An update on our experiment with Web Monetization
It’s been just over a year since we experimented with enabling Web Monetization on foundation.mozilla.org, and we wanted to share some of our initial results and learnings.
Some background: Web Monetization is a proposed open standard enabling browsers to share payments securely between people online; essentially a new framework for content creators to get paid directly from their visitors and audience.
Towards the end of 2019 Mozilla and our partners announced Grant for the Web, a $100M fund for creators and technologists who have innovative ideas and projects to move forward the Web Monetization ecosystem. As champions of the standard, we wanted to understand how the tools worked first hand. Can we make it easier for creators to get paid, and have some measure of control over the infrastructure that pays them?
As we launched our experiment, the world around us changed. A global pandemic hit, and creators, artists and performers rushed to take their work online, while other professionals leaned into their side hustles as their main source of income. OnlyFans, Pateron and Shopify exploded, Instagram influencers doubled down on sponsored content, and writers and journalists began cultivating their own audiences through Substack. And as we all began to live even more of our lives online, we became more and more aware of the power of large platforms, and their curation of the content we see, but with little to no information about how that curation was happening.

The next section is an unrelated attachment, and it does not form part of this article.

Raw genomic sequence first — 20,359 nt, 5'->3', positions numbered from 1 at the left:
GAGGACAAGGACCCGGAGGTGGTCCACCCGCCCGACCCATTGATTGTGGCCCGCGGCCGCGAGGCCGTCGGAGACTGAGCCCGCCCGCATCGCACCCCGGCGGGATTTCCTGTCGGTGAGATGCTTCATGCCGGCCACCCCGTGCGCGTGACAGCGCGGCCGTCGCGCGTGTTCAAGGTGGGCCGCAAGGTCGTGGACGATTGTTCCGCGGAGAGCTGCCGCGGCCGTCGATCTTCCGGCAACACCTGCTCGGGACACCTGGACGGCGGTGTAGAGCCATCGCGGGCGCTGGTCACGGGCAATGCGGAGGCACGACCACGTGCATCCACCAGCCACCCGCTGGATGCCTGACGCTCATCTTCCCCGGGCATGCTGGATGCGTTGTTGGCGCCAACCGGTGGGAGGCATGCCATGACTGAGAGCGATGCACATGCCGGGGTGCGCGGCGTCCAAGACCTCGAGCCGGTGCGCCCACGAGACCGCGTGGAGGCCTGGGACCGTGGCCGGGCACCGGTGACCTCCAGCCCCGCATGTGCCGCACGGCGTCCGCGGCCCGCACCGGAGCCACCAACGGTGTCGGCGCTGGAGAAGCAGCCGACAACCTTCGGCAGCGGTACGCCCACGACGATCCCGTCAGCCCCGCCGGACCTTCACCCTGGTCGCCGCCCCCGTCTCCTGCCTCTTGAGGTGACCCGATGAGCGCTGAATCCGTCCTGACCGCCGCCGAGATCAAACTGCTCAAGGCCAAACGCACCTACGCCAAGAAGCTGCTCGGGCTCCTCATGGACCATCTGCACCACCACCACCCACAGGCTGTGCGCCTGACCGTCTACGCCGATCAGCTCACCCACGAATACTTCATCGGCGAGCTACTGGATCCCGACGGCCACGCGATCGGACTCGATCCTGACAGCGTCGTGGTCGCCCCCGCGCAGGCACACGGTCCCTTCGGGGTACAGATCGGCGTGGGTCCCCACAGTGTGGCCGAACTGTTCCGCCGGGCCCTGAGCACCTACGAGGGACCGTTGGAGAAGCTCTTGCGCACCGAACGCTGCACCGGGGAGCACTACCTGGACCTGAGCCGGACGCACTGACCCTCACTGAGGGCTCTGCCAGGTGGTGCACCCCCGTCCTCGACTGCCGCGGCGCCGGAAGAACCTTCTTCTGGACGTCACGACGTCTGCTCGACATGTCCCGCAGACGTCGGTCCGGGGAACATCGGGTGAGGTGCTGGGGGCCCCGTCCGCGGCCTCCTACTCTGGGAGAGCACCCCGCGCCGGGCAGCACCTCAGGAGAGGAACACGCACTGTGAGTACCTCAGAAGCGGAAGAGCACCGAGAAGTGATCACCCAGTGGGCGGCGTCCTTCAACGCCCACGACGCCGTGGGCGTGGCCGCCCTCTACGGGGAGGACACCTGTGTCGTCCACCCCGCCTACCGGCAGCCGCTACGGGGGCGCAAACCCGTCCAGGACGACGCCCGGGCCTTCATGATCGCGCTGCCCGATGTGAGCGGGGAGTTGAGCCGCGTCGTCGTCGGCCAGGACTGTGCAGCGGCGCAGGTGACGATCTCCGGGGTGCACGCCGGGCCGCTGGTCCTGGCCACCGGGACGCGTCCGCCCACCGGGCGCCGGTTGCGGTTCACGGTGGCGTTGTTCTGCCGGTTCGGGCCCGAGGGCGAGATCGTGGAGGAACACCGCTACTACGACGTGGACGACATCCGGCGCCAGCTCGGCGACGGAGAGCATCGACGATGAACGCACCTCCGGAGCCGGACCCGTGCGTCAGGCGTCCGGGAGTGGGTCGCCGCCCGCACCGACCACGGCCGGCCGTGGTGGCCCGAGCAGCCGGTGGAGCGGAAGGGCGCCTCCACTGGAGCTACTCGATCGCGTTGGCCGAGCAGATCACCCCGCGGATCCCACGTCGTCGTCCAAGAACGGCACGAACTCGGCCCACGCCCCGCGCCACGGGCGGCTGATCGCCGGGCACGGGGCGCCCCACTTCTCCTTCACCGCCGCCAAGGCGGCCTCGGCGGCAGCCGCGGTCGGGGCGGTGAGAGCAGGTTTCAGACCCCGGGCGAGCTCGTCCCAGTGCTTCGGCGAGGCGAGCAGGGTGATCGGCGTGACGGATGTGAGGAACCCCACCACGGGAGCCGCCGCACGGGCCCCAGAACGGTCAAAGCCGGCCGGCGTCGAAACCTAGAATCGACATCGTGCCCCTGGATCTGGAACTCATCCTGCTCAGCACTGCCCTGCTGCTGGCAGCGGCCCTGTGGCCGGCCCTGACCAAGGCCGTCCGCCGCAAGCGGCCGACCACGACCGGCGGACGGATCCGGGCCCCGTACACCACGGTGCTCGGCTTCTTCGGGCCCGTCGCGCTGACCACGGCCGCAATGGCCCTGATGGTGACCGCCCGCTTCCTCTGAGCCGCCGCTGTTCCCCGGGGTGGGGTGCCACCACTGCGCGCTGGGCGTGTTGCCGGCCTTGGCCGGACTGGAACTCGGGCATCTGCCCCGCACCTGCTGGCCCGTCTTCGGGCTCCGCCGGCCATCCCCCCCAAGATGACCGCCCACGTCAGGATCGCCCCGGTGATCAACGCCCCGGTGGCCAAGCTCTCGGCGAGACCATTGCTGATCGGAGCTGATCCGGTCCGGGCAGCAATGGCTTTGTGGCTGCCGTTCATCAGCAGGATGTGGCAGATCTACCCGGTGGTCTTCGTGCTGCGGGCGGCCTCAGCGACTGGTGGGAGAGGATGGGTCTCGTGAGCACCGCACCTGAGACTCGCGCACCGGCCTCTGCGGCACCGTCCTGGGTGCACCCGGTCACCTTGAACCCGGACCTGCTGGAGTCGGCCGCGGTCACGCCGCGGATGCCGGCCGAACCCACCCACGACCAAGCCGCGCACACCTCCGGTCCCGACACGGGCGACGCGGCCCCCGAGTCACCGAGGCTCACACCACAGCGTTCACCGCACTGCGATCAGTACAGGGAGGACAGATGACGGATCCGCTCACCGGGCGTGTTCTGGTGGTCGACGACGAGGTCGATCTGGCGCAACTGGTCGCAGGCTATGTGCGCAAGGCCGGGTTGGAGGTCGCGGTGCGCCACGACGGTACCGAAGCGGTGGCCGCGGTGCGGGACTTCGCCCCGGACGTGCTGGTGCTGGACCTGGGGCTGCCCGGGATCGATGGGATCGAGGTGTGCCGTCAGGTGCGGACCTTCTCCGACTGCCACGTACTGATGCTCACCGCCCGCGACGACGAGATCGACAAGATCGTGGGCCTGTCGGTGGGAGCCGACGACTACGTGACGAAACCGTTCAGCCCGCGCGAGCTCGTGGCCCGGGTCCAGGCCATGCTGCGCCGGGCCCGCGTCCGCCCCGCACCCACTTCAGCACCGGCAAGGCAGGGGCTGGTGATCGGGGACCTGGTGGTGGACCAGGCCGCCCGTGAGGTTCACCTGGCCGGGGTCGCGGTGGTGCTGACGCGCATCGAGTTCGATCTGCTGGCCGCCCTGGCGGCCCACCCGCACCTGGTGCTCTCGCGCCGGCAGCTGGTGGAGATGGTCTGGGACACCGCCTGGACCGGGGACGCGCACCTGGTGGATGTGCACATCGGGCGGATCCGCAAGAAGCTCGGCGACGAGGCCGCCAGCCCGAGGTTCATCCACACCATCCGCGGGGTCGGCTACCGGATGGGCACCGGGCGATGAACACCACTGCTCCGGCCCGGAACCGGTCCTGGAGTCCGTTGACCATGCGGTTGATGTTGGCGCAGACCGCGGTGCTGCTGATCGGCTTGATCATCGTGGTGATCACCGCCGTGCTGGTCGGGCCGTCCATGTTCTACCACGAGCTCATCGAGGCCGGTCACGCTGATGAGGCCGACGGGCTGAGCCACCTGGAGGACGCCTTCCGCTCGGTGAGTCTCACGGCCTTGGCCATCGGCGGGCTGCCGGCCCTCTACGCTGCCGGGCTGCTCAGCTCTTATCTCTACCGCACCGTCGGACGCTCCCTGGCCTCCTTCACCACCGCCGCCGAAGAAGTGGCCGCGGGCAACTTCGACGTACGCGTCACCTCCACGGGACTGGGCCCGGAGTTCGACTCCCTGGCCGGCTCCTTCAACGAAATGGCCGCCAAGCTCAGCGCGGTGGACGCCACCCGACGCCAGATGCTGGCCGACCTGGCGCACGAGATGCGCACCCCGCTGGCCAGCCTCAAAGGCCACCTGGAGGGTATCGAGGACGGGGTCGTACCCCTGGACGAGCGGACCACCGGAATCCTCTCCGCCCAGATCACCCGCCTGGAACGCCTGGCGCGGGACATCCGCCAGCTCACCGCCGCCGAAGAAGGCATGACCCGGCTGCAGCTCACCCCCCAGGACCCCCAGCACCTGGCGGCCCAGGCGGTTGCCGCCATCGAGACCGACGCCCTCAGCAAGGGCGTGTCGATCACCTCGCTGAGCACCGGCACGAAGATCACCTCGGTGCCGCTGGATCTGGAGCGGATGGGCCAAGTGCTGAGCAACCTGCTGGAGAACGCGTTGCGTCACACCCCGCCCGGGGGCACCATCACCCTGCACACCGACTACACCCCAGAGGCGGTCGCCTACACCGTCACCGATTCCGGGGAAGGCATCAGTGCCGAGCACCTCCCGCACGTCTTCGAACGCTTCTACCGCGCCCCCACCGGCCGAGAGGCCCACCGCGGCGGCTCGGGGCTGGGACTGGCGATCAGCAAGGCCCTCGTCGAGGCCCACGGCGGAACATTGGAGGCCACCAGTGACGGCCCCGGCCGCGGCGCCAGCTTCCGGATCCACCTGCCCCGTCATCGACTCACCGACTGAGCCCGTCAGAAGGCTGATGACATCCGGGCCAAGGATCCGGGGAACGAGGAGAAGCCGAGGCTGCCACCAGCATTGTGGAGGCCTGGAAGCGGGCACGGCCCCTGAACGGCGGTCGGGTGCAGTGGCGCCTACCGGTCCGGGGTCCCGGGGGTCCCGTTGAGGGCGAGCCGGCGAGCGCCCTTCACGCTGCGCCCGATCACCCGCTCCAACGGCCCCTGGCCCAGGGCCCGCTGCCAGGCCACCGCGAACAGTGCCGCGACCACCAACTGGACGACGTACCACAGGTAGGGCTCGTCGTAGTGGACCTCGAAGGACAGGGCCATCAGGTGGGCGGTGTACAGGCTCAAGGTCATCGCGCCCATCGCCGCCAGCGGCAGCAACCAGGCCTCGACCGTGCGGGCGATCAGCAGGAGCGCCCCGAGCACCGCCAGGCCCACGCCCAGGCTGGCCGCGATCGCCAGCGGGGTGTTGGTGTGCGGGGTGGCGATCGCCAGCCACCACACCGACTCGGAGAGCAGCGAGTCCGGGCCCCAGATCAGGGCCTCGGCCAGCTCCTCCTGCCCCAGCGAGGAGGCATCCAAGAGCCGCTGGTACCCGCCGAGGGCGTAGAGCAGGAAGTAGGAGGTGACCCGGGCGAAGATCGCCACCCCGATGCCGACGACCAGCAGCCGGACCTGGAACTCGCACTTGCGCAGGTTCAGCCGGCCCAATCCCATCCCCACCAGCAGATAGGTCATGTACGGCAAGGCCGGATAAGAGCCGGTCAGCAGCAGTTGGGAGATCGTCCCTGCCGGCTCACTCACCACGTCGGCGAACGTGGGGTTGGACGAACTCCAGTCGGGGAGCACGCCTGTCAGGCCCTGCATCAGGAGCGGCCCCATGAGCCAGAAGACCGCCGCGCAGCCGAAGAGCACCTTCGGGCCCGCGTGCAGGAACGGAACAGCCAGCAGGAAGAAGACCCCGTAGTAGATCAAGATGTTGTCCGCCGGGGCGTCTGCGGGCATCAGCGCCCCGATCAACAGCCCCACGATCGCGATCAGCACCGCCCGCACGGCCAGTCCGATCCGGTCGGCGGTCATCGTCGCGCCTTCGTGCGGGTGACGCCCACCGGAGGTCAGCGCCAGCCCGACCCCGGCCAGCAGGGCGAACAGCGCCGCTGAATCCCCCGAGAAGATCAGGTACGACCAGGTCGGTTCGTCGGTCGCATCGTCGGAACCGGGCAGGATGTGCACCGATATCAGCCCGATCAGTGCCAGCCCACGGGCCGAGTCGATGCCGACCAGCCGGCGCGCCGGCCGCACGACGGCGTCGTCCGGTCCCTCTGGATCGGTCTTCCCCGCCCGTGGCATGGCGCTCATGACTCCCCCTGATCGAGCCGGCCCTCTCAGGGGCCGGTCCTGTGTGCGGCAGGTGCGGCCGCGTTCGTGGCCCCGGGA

We’re thrilled about the emergence of content monetization options for people who either can’t access traditional advertising revenue streams, or who seek an alternative to dominant platforms that capitalize on them. Mozilla believes that diversifying the business models of the web create a better, fairer marketplace for creators, and in turn support a more diverse, inclusive, decentralized, open web. We’re eager to expand how we experiment with Web Monetization on our own properties and offer our feedback and learnings to make the process easier for creators. Here's some of our findings from the past year:
If you have your own site, it’s easy to start getting paid as a creator with Web Monetization
We wanted to test Web Monetization on a small number of pages initially, where we knew they’d get a baseline of traffic. We decided to start with enabling it on our *Privacy Not Included site just before our annual holiday guide was published.
It was simple for us to set up an account with Grant for Web partner Coil, which we connected to a payment pointer and digital wallet. We then added the short snippet of code Coil provided to *the Privacy Not Included page, and were able to see payments coming in shortly after.
Issues with the wallet probably represented the biggest hurdles during set up and throughout the experiment. There were limitations with the first wallet we used (Stronghold), including the inability to log in from certain regions where staff was based. Several months into the experiment, the wallet provider dropped support for Web Monetization, and we had to source and connect a new wallet (Uphold), a process we’re only finalizing now.